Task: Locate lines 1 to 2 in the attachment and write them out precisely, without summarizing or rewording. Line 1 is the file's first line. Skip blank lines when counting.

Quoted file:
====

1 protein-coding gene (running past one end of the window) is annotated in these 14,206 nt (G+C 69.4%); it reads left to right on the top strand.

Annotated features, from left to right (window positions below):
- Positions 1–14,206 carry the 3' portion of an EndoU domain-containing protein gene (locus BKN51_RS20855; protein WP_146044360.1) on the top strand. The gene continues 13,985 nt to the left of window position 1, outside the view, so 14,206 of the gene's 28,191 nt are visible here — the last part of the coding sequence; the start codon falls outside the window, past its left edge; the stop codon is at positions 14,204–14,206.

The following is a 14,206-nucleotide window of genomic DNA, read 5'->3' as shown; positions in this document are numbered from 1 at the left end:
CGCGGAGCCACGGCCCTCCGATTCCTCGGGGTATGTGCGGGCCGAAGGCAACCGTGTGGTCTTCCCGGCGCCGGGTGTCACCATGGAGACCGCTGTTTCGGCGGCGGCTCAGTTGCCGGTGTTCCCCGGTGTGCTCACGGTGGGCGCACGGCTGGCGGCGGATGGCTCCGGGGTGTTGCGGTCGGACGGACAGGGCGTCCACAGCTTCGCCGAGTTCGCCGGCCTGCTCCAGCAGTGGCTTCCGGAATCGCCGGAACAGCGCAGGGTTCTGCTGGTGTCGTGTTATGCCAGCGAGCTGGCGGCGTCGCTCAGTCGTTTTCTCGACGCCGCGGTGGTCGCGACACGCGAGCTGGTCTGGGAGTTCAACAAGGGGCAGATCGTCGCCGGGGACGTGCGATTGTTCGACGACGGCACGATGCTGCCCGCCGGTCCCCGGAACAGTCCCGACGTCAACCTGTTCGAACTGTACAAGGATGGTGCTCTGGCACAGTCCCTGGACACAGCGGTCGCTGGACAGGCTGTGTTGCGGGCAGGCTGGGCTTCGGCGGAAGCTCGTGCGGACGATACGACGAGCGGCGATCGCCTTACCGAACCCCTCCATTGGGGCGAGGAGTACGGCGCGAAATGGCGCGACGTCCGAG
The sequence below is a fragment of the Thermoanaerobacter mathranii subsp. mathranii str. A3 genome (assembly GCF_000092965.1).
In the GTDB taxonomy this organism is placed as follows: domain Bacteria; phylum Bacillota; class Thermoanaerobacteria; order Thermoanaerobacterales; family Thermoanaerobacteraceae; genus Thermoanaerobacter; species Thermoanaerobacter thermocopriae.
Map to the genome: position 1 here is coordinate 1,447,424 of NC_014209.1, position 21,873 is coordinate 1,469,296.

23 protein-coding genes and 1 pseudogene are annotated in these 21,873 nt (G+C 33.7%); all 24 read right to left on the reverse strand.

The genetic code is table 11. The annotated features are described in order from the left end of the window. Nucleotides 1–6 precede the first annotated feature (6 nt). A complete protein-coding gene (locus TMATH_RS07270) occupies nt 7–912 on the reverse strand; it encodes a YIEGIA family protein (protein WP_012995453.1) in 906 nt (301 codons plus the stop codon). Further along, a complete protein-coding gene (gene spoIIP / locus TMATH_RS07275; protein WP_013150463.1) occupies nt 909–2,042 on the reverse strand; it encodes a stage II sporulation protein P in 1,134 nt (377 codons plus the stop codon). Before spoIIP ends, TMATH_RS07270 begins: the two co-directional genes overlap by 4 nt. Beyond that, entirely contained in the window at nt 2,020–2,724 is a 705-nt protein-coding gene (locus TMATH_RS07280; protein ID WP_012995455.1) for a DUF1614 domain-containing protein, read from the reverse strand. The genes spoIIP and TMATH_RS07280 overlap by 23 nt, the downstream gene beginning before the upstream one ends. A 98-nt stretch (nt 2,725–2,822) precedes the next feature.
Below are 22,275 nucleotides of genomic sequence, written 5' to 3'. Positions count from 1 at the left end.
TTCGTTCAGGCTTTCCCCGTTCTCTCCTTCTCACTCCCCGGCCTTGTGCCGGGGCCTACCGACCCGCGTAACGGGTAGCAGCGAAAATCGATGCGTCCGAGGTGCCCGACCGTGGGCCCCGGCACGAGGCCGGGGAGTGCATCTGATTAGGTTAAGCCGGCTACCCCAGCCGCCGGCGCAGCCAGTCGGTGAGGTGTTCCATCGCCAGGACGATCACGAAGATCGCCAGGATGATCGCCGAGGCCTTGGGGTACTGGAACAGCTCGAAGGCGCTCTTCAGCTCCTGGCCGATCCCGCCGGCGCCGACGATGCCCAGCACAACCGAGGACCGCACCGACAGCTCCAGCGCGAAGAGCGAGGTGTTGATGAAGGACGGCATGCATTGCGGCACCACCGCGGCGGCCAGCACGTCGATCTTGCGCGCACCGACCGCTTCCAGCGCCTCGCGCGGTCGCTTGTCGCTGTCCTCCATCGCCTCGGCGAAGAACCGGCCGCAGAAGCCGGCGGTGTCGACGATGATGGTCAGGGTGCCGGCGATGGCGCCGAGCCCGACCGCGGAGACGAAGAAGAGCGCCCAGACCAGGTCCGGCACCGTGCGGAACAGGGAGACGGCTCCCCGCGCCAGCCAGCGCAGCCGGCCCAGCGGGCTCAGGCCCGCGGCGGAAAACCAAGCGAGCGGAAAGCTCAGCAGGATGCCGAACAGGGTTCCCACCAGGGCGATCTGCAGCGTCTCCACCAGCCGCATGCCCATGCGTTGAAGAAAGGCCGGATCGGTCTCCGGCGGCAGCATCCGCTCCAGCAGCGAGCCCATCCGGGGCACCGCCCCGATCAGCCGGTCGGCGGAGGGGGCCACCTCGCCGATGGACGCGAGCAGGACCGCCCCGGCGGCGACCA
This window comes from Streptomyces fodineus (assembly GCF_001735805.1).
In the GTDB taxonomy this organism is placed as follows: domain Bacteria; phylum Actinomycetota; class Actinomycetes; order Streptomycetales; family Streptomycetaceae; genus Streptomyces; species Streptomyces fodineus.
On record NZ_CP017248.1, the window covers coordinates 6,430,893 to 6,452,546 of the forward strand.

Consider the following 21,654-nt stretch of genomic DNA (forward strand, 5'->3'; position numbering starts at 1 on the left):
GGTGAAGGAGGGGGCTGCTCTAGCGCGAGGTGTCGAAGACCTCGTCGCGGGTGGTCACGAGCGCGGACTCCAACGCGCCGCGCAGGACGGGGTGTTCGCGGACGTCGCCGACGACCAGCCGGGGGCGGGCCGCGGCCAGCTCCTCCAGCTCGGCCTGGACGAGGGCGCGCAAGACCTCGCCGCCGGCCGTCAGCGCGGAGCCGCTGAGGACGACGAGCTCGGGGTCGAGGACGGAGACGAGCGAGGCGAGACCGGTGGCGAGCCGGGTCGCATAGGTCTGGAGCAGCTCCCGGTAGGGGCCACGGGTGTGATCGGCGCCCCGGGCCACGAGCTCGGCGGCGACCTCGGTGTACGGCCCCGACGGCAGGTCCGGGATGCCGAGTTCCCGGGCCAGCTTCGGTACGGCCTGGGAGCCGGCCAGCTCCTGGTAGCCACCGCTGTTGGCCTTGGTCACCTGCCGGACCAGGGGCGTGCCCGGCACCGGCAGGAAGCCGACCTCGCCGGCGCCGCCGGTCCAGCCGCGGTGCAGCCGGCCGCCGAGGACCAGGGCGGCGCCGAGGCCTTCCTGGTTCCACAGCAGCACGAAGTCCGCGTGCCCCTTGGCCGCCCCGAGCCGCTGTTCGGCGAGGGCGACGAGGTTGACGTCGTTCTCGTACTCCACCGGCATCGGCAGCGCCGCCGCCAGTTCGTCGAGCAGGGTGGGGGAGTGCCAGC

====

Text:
1 protein-coding gene (running past one end of the window) is annotated in these 14,206 nt (G+C 69.4%); it reads left to right on the top strand.

Annotated features, from left to right (window positions below):